Cheesy, funky, spacey, dated, far-out, switched-on and surprising – this CD is a must-have for electronica fans.
Anybody that was alive at the end 60’s know what a crazy time it was, and how important the Moog synthesizer was for a brief time to the world of pop music.
This CD documents the first electronic pop music, from around 1968-1970. The space age was going full-tilt, people were tuning in, turning on, and dropping out, and the Moog synthesizer was the “now” sound. This collection of “Moog rock” is put together by Richard Metzger, of Disinformation.com. Boog Moog wrote the liner notes, which lends a bit of credibility to this otherwise incredible collection.
The first cut is Gershon Kingsley’s “Popcorn”. This is cheesy popcorn. Nevertheless, you can hear why this was a hit – the melody is relentlessly catchy, and the synth work is varied. A lot of the sounds in this early synth hit would be at home on current electronic tracks.
There are a few standout cuts. “One Note Samba” is Mooged by Perrey-Kingsley, and comes out sounding remarkable fresh. “Bond Street” captures the swinging sound of the 60’s, and could back Austin Powers on his next adventure. Mark Bolan’s “Jeepster” is a Moog version of the song of the same name. “Kinky Peanuts” is a sort of funky Moog samba.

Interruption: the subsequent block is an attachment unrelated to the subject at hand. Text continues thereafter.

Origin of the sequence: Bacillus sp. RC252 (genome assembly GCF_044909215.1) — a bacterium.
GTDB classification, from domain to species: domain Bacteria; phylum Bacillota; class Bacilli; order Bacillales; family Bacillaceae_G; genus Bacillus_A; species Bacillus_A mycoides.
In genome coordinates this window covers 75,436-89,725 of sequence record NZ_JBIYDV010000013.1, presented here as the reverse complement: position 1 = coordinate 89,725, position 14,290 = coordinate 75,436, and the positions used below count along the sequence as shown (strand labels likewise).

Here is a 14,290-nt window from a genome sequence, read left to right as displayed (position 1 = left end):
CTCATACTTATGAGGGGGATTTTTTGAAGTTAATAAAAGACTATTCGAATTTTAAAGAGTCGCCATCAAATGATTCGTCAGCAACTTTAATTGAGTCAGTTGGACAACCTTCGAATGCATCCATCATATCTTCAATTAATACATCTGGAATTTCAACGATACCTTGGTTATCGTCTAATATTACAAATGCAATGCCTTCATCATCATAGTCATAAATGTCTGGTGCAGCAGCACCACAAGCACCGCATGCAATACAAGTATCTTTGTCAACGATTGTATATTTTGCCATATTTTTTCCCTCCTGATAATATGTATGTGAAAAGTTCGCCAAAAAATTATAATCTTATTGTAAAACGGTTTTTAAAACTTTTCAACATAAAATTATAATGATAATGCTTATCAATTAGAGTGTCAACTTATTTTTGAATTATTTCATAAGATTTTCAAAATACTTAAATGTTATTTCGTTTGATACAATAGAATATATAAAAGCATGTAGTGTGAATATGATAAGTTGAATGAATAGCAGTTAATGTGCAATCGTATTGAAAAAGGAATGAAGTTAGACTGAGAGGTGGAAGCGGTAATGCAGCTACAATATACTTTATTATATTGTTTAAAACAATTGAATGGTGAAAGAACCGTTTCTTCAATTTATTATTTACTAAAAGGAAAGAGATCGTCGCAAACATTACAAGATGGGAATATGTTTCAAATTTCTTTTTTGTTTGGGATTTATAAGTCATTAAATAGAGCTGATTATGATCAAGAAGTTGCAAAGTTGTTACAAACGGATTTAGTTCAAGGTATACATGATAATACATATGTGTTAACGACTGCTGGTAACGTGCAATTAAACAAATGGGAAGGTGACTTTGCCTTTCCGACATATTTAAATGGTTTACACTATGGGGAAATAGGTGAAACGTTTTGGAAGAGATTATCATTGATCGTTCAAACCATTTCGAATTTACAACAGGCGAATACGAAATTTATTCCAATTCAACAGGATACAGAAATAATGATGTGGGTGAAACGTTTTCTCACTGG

Some of the other cuts serve as a reminder of how weird the heyday of popular Moog music was. “Baroque Hoedown” is a Mooged-up take on hoedown music, complete with harpsichord. The cut is dated as hell, but there’s a wonderful section at the end where Kingsley cuts loose with the “switched-on” sounds that makes the whole track worth it.
The last cut on the album is a remix of E.V.A by Fatboy Slim. This seems a little out of place, but by placing it at the end of the ablum, it serves the purpose of re-contextuallizing this music for today’s listeners. Anybody under 30 listening to this CD will probably have difficulty hearing this music as anything other than cheesy or quaint. Fatboy Slim’s remix helps you hear how some of the sounds of the 60’s can be recycled and rethought, just like bell-bottoms and mini-skirts keep coming back in new guises.
This music is the perfect accompanament to the book Analog Days, because it gives you a great idea of what this strange period in music was about. Listen to this and laugh; if you’re old enough, listen and remember the psychedelic days; or listen and enjoy it in the same way that you can enjoy an Esquivel or Martin Denny cd.
Best of Moog is bad enough to be good, and good enough to be great, and great enough to make you want to kick your shoes off, mix a martini, and dream of a time when spaced-out bachelors could get away with listening to the switched-on music of the Moog.